I am a real grasshopper in survival skills, but I have always enjoyed watching Ray Mears, perhaps I should buy a basic survival book prior to buying some basic equipment. (is the SAS survival manual recommendable?)

Moreover, I haven't really read much about equipment for catching fish, wild or whatsoever... fire arms are not easy to get here in Europe (these days I would say unfortunately they aren't).

Anyway, I read that 25 KG is an advisable weight to carry in your backpack.
Could you make an inventory list of all necessities you would take considering the limit of 25 kg?

PS are there any good US based stores shipping to Europe? (With the current exchange rate it might be worthwhile considering).

By the way ,does anyone know whether a wild food guide exists for Northern Europe?

Edit: and what about machetes and axes?


[edit on 4-7-2008 by Mdv2]



posted on Jul, 4 2008 @ 12:44 PM
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Originally posted by Dan Tanna


add one of these to your BOB and you'll be laughing. Goes through two foot trees easily, and has to be the easiest tool i ever used to lop down large bows off a pine tree.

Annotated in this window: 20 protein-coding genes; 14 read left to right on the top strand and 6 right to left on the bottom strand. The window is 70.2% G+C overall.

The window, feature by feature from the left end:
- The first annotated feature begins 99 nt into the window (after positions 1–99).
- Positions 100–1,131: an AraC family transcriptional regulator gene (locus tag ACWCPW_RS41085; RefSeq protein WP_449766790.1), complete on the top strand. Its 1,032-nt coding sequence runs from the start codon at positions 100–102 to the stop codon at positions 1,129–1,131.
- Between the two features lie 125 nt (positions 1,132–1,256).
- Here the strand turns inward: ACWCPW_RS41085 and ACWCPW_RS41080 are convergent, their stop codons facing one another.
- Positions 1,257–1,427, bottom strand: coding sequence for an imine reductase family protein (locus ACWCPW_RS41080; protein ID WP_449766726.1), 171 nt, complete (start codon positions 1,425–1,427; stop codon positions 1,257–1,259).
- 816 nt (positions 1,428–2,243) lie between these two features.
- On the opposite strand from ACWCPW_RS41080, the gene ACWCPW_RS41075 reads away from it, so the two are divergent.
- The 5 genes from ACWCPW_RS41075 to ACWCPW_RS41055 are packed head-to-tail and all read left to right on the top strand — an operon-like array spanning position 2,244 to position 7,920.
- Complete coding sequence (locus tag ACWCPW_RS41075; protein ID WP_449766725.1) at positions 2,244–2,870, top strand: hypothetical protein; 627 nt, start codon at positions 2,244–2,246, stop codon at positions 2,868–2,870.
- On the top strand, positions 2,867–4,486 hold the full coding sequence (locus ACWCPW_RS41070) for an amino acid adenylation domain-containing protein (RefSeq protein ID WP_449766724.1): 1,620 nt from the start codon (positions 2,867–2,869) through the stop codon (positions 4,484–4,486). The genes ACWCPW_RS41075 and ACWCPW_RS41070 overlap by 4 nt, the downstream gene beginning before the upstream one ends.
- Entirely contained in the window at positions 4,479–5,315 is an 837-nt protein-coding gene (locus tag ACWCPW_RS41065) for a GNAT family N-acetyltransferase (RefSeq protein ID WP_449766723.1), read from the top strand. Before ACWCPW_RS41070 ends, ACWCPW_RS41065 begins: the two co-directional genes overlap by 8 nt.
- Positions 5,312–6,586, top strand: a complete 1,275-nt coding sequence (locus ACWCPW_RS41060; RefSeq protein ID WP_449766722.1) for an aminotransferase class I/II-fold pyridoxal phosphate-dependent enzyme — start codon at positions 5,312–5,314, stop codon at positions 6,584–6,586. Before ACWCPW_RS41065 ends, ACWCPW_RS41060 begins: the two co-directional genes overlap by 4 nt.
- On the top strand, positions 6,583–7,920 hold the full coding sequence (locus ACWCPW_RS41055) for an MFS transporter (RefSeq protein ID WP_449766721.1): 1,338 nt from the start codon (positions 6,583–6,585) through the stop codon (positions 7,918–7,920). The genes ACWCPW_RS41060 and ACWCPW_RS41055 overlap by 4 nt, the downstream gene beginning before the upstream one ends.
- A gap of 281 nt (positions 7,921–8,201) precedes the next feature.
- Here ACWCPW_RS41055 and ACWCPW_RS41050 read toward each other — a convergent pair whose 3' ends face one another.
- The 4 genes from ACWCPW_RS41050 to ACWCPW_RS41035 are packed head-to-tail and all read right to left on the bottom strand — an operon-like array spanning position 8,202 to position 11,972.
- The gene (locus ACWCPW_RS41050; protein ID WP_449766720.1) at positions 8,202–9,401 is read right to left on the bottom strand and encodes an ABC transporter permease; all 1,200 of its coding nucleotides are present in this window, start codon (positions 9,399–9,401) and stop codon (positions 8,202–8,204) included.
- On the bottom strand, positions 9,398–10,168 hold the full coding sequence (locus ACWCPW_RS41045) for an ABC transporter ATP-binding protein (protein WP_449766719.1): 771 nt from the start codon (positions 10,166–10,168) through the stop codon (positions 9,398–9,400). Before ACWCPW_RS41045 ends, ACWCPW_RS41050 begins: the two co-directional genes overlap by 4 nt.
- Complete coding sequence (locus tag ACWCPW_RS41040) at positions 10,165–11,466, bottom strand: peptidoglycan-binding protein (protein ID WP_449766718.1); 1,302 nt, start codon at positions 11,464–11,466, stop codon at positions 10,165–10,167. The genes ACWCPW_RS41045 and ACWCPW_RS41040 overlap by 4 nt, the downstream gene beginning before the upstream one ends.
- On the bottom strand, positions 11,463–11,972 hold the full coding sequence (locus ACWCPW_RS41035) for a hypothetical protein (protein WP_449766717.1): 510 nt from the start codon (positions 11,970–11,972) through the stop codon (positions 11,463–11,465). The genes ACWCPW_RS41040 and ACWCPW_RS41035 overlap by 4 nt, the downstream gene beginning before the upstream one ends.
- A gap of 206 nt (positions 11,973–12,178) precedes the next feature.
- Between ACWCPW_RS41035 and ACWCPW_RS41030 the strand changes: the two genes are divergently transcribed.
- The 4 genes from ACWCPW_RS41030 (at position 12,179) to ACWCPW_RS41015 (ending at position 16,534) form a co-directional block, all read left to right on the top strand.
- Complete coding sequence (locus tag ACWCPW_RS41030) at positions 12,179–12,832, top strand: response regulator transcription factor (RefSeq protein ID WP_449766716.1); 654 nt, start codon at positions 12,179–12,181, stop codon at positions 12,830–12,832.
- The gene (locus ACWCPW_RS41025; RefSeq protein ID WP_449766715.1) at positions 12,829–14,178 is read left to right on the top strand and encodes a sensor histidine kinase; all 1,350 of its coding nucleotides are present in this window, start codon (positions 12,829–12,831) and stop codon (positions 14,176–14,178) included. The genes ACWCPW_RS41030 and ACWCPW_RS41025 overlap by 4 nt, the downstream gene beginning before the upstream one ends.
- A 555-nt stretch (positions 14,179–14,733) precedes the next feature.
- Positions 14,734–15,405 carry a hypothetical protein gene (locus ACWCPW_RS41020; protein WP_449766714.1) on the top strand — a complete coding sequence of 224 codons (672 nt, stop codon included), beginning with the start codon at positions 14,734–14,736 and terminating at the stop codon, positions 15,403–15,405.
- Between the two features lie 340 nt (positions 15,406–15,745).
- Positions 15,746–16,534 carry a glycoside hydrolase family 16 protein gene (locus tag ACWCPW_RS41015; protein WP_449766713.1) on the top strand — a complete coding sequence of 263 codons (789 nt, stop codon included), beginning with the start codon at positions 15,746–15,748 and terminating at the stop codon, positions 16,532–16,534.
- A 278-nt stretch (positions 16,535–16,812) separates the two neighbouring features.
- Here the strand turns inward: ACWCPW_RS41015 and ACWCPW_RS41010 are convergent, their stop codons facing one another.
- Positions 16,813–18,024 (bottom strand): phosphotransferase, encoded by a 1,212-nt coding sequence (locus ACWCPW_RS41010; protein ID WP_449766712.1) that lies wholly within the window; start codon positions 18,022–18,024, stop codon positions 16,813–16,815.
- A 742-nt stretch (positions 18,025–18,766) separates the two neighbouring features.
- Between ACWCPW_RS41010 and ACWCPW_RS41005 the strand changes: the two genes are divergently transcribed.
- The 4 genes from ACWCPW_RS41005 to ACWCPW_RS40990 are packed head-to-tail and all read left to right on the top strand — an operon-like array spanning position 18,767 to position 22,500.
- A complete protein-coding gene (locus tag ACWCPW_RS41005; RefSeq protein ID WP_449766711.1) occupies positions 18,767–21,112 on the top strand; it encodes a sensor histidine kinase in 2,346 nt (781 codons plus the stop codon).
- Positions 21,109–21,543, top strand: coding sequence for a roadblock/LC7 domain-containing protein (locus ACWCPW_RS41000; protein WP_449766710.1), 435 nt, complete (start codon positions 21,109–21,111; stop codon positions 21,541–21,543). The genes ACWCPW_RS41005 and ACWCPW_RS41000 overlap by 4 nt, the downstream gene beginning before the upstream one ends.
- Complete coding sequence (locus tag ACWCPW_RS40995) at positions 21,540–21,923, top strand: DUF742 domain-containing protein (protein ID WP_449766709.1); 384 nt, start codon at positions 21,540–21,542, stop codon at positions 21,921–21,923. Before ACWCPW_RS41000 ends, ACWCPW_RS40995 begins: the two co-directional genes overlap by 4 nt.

Is an axe not more useful as it can be used as a weapon, chopping but more importantly it will let you shape wood while this saw lacks that ability.



posted on Jul, 4 2008 @ 04:17 PM
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reply to post by Mdv2
 



As you asked so many 'n00b' questions, I am going to let that one slide.

When you can rock and roll in the wilds like i can, then tell me whats good and whats not for felling small trees with minimal effort. That little beast goes through birch trees like a hot knife through butter, and can be rope thrown over higher branches and bring them down. try that with an axe (If you do, please be so kind as putting footage on youtube!)



posted on Jul, 4 2008 @ 06:57 PM
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Originally posted by Mdv2
. , perhaps I should buy a basic survival book prior to buying some basic equipment. (is the SAS survival manual recommendable?)

Moreover, I haven't really read much about equipment for catching fish,

Could you make an inventory list of all necessities you would take considering the limit of 25 kg?

By the way ,does anyone know whether a wild food guide exists for Northern Europe?

Edit: and what about machetes and axes?


[edit on 4-7-2008 by Mdv2]


I've only done the first couple of parts.. more to follow..

If you're considering making a strategic withdrawal to somewhere more 'nature like' you should already have some very basic knowledge before attempting this as you will only end up in a bucketload of trouble..